You don’t have to be disabled to use a Shopmobility scheme, in fact it doesn’t matter why you have limited mobility, the service is available for everyone who might need extra help to access shops and attractions in towns and cities. Shopmobility loans out mobility equipment including scooters, powered wheelchairs and manual chairs enabling you to have the freedom to get out and about independently. If you are looking for more mobility support in your own home it is worth contacting a Stairlifts Bristol company such as https://www.pearcebrosstairlifts.co.uk/stairlifts-bristol/ who will be able to support you further.
This service is available in most towns and cities across the UK so you don’t have to worry about transporting heavy scooters with you if you go to visit friends and family in other parts of the country. Full training is provided before hiring out equipment, in case you’ve not used one before. Anyone can use the service and service users include:
- People with permanent or temporary walking difficulties
- People with heart or lung diseases
- People with a disabling illness
- Heavily pregnant women
- People recovering from a disabling illness or injury
- Older residents or visitors
- People who are recovering from any leg or foot surgery
The great thing about the service is that the lovely people who run it can also deliver the equipment to your location within the city centre. For example, if you’ve just got off a train but can’t walk to the Shopmobility office then you just need to give them a call and they’ll do the rest. If you think you might need the services of a particular Shopmobility regularly you can also sign up for an annual membership with them.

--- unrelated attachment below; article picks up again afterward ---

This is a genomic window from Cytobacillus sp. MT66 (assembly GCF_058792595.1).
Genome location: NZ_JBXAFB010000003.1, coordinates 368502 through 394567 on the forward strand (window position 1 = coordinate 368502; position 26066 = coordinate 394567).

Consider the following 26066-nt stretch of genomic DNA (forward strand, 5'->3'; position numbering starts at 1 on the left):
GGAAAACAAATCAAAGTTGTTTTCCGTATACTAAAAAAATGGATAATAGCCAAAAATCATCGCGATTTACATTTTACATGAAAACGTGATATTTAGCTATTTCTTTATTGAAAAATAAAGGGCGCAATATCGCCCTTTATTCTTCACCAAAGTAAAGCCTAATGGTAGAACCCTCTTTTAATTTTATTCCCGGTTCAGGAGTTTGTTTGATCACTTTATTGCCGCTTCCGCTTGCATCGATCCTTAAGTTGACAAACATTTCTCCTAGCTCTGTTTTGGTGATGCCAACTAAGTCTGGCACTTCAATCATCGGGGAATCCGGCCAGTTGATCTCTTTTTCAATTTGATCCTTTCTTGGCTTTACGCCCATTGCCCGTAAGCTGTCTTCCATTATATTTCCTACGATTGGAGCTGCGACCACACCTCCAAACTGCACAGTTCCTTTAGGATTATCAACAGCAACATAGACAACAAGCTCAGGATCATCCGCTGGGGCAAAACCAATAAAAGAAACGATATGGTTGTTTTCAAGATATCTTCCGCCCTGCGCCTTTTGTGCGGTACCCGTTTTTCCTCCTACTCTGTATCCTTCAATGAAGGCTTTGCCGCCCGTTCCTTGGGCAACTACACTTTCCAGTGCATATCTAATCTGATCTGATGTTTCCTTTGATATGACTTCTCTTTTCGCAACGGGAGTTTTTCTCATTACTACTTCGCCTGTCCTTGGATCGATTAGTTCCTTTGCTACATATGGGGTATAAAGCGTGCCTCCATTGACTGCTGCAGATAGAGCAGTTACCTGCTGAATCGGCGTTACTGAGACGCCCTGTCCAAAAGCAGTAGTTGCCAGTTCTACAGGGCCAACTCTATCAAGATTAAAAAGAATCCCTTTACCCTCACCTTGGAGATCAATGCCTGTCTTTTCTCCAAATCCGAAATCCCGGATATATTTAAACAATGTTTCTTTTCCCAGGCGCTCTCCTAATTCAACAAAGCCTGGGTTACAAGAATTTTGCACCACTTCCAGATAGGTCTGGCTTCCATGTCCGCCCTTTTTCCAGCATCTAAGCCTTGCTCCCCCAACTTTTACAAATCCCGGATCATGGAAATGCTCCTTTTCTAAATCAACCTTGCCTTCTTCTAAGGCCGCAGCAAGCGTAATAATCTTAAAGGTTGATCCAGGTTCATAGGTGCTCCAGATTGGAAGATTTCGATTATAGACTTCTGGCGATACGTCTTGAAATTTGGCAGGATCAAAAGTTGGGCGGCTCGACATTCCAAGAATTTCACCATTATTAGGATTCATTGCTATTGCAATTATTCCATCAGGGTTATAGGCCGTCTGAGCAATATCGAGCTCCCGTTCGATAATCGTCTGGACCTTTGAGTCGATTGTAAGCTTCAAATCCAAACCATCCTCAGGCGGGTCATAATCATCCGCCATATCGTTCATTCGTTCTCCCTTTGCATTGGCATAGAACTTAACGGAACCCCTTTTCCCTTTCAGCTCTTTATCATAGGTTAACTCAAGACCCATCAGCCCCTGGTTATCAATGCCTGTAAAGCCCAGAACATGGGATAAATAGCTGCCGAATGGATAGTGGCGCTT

Some Shopmobility schemes will also be part retail outlet and sell mobility equipment such as scooters. If you’ve never used a Shopmobility before, the easiest way to find out where they are is to look on the website for the National Federation of Shopmobility’s directory. Over the past forty years, Shopmobility has become a well recognised feature of our towns and cities. There are now 400 regional schemes with 750,000 regular users between them.
It all started in 1970’s Peterborough when members of the Peterborough Disabled Drivers Club were concerned about a proposed shopping centre becoming inaccessible for people with mobility problems. They decided that some form of scheme was needed to hire out wheelchairs for shoppers that needed them. Shopmobility began later that decade with two sites, one in Peterborough and one in Milton Keynes.
More and more sites opened up and by 1990 the National Federation of Shopmobility UK was created to support and promote existing schemes and help with the development of new schemes opening. Shopmobility has gone from strength to strength and now there are around 350 schemes that are NFSUK affiliated and 50 that are unaffiliated. The number of schemes has doubled in just the last decade. Some larger schemes have paid staff with over 40 scooters for hire whereas others are smaller and run by volunteers.